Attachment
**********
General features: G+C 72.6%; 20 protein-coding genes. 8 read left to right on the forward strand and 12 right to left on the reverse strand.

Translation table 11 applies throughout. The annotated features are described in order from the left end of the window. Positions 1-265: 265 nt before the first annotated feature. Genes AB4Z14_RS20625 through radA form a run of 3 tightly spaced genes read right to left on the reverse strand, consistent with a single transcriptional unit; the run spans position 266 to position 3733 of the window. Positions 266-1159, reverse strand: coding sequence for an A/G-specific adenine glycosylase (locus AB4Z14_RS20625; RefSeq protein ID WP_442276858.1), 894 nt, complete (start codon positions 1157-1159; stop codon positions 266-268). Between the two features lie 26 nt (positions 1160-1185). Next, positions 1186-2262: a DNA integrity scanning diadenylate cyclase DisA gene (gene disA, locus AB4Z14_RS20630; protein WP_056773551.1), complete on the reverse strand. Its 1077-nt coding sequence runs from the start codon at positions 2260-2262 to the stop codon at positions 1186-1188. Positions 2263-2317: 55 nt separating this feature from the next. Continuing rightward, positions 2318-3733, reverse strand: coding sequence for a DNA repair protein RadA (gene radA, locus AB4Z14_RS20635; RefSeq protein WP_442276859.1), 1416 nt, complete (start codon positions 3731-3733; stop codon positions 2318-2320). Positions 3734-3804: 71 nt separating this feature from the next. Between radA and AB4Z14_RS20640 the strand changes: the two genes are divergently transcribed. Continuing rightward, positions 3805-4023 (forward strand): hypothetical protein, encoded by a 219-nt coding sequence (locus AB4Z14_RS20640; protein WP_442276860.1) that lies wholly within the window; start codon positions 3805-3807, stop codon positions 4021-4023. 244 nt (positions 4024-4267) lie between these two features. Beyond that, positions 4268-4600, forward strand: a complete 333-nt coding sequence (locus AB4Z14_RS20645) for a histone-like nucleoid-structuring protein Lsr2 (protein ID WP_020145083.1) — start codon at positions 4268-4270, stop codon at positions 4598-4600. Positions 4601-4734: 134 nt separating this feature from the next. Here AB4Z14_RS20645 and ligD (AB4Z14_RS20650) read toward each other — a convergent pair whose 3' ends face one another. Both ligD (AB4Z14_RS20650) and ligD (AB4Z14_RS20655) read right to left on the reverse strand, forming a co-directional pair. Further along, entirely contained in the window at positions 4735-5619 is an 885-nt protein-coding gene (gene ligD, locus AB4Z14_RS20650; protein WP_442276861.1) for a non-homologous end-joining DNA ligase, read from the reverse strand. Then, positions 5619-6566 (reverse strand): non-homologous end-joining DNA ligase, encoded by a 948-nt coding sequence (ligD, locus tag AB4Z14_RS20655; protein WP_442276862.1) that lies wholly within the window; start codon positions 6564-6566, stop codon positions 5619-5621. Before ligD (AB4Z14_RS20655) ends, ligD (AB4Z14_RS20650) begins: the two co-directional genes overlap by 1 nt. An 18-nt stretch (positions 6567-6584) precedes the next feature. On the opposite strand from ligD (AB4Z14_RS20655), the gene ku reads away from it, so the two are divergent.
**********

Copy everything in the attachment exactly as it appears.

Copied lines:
General features: G+C 72.6%; 20 protein-coding genes. 8 read left to right on the forward strand and 12 right to left on the reverse strand.

Translation table 11 applies throughout. The annotated features are described in order from the left end of the window. Positions 1-265: 265 nt before the first annotated feature. Genes AB4Z14_RS20625 through radA form a run of 3 tightly spaced genes read right to left on the reverse strand, consistent with a single transcriptional unit; the run spans position 266 to position 3733 of the window. Positions 266-1159, reverse strand: coding sequence for an A/G-specific adenine glycosylase (locus AB4Z14_RS20625; RefSeq protein ID WP_442276858.1), 894 nt, complete (start codon positions 1157-1159; stop codon positions 266-268). Between the two features lie 26 nt (positions 1160-1185). Next, positions 1186-2262: a DNA integrity scanning diadenylate cyclase DisA gene (gene disA, locus AB4Z14_RS20630; protein WP_056773551.1), complete on the reverse strand. Its 1077-nt coding sequence runs from the start codon at positions 2260-2262 to the stop codon at positions 1186-1188. Positions 2263-2317: 55 nt separating this feature from the next. Continuing rightward, positions 2318-3733, reverse strand: coding sequence for a DNA repair protein RadA (gene radA, locus AB4Z14_RS20635; RefSeq protein WP_442276859.1), 1416 nt, complete (start codon positions 3731-3733; stop codon positions 2318-2320). Positions 3734-3804: 71 nt separating this feature from the next. Between radA and AB4Z14_RS20640 the strand changes: the two genes are divergently transcribed. Continuing rightward, positions 3805-4023 (forward strand): hypothetical protein, encoded by a 219-nt coding sequence (locus AB4Z14_RS20640; protein WP_442276860.1) that lies wholly within the window; start codon positions 3805-3807, stop codon positions 4021-4023. 244 nt (positions 4024-4267) lie between these two features. Beyond that, positions 4268-4600, forward strand: a complete 333-nt coding sequence (locus AB4Z14_RS20645) for a histone-like nucleoid-structuring protein Lsr2 (protein ID WP_020145083.1) — start codon at positions 4268-4270, stop codon at positions 4598-4600. Positions 4601-4734: 134 nt separating this feature from the next. Here AB4Z14_RS20645 and ligD (AB4Z14_RS20650) read toward each other — a convergent pair whose 3' ends face one another. Both ligD (AB4Z14_RS20650) and ligD (AB4Z14_RS20655) read right to left on the reverse strand, forming a co-directional pair. Further along, entirely contained in the window at positions 4735-5619 is an 885-nt protein-coding gene (gene ligD, locus AB4Z14_RS20650; protein WP_442276861.1) for a non-homologous end-joining DNA ligase, read from the reverse strand. Then, positions 5619-6566 (reverse strand): non-homologous end-joining DNA ligase, encoded by a 948-nt coding sequence (ligD, locus tag AB4Z14_RS20655; protein WP_442276862.1) that lies wholly within the window; start codon positions 6564-6566, stop codon positions 5619-5621. Before ligD (AB4Z14_RS20655) ends, ligD (AB4Z14_RS20650) begins: the two co-directional genes overlap by 1 nt. An 18-nt stretch (positions 6567-6584) precedes the next feature. On the opposite strand from ligD (AB4Z14_RS20655), the gene ku reads away from it, so the two are divergent.